This visualization shows greenhouse gas emissions from large emitting facilities in the Northwest in 2019. The EPA defines a "large emitting facility" as one that emits 25,000 metric tons or more of carbon dioxide equivalent per year. These facilities are required to report emissions to the EPA through the Greenhouse Gas Reporting Program (GHGRP). The emissions in this visualization are broken down by industry sector (type of facility) and gas (which greenhouse gas is being emitted).
Industrial facilities are energy-intensive. Several require high temperatures to effectuate chemical transactions; the facilities themselves require a lot of energy to operate; and for some processes energy resources are required to directly create the industrial product. For a full description of each industrial sector, see the Sector Data Highlights of the EPA’s Greenhouse Gas Reporting Program. For more information about greenhouse gases, see the EPA’s Overview of Greenhouse Gases.
Under Emissions by Gas, CO₂ is listed in two categories: Biogenic CO₂ emissions and non-biogenic CO₂ emissions. According to the EPA, non-biogenic CO₂ emissions include those from the combustion of fossil fuels, the use of sorbent, and other non-combustion processes. In contrast, biogenic CO₂ emissions are defined as emissions directly resulting from the combustion or decomposition of biologically based materials other than fossil fuels. Among industrial facilities, biogenic CO₂ emissions primarily come from manufacturing pulp and paper and wood products due to the industries’ reliance on biomass for fuel.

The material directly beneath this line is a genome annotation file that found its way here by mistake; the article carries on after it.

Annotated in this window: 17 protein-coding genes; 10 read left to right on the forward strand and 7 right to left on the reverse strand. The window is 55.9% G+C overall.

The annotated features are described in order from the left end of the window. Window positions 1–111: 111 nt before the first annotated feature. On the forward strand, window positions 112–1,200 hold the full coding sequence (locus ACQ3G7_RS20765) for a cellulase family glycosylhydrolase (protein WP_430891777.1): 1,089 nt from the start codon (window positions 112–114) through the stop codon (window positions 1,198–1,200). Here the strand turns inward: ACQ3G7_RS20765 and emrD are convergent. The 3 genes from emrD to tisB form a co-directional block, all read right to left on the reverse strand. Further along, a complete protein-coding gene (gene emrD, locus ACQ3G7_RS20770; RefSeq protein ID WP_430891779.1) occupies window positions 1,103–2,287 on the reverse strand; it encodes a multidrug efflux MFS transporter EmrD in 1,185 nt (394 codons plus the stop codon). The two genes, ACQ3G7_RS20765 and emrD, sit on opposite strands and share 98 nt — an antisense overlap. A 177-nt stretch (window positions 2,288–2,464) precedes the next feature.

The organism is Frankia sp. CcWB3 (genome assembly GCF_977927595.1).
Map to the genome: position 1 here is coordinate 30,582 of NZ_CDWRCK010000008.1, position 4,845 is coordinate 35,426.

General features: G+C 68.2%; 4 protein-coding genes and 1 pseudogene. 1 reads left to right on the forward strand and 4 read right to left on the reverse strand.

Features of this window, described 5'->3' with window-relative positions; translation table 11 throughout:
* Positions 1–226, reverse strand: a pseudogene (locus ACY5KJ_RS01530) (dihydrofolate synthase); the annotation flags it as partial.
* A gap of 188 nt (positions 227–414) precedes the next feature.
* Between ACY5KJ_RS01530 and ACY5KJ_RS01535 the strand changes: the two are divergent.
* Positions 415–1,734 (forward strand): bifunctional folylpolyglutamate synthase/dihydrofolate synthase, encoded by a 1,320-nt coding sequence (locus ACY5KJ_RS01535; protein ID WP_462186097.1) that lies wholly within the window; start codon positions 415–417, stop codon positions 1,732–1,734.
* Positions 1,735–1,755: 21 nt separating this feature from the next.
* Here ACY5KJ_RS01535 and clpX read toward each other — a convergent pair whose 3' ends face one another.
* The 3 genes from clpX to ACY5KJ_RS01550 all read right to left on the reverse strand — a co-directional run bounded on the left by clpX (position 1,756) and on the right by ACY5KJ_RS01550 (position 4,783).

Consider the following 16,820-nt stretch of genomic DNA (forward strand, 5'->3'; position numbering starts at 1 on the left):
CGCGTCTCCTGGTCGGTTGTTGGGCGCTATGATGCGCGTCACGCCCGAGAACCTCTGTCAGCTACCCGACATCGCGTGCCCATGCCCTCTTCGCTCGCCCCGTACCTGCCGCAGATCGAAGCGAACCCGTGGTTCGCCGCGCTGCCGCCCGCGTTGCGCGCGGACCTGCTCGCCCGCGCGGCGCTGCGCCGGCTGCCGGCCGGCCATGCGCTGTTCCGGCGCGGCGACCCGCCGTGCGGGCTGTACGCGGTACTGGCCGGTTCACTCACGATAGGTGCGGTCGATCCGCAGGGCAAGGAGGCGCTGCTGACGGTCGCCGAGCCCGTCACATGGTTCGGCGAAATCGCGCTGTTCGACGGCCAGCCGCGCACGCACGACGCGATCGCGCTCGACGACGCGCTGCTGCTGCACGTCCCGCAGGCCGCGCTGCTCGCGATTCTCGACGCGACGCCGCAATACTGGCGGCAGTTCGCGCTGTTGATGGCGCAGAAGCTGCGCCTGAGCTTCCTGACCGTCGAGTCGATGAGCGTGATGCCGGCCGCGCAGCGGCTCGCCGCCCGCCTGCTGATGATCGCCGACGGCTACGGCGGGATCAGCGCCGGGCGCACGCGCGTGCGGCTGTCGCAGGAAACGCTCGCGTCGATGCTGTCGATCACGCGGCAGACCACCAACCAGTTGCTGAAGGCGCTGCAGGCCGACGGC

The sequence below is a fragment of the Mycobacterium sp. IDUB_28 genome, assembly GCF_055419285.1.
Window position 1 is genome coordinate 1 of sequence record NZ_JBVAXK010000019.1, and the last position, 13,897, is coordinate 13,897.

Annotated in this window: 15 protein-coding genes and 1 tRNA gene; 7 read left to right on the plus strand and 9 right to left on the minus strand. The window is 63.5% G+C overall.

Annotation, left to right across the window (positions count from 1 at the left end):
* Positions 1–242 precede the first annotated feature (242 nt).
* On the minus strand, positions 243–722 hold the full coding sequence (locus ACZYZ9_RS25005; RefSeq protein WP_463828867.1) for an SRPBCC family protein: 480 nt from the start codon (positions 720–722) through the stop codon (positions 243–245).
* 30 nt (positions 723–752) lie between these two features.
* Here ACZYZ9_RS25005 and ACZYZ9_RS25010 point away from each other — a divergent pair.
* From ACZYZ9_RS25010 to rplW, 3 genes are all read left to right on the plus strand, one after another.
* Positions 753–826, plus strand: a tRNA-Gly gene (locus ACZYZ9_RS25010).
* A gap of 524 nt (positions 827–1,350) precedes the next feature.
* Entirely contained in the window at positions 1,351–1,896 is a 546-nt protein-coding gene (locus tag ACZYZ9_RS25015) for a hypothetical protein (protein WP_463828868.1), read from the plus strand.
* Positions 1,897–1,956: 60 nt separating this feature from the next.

Hover your mouse over the circles to see information about each facility and click for more options.
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Each circle on the map represents a large emitting facility and is color-coded to show the industry sector. The circle size represents the amount of annual emissions that the facility reported. Filter by specific greenhouse gas types or industry sectors using the menus on the right.
Note: Keep in mind that the scale adjusts when a filter is applied. The resulting scale is relative to the other elements within that filter and is shown in the legend on the right.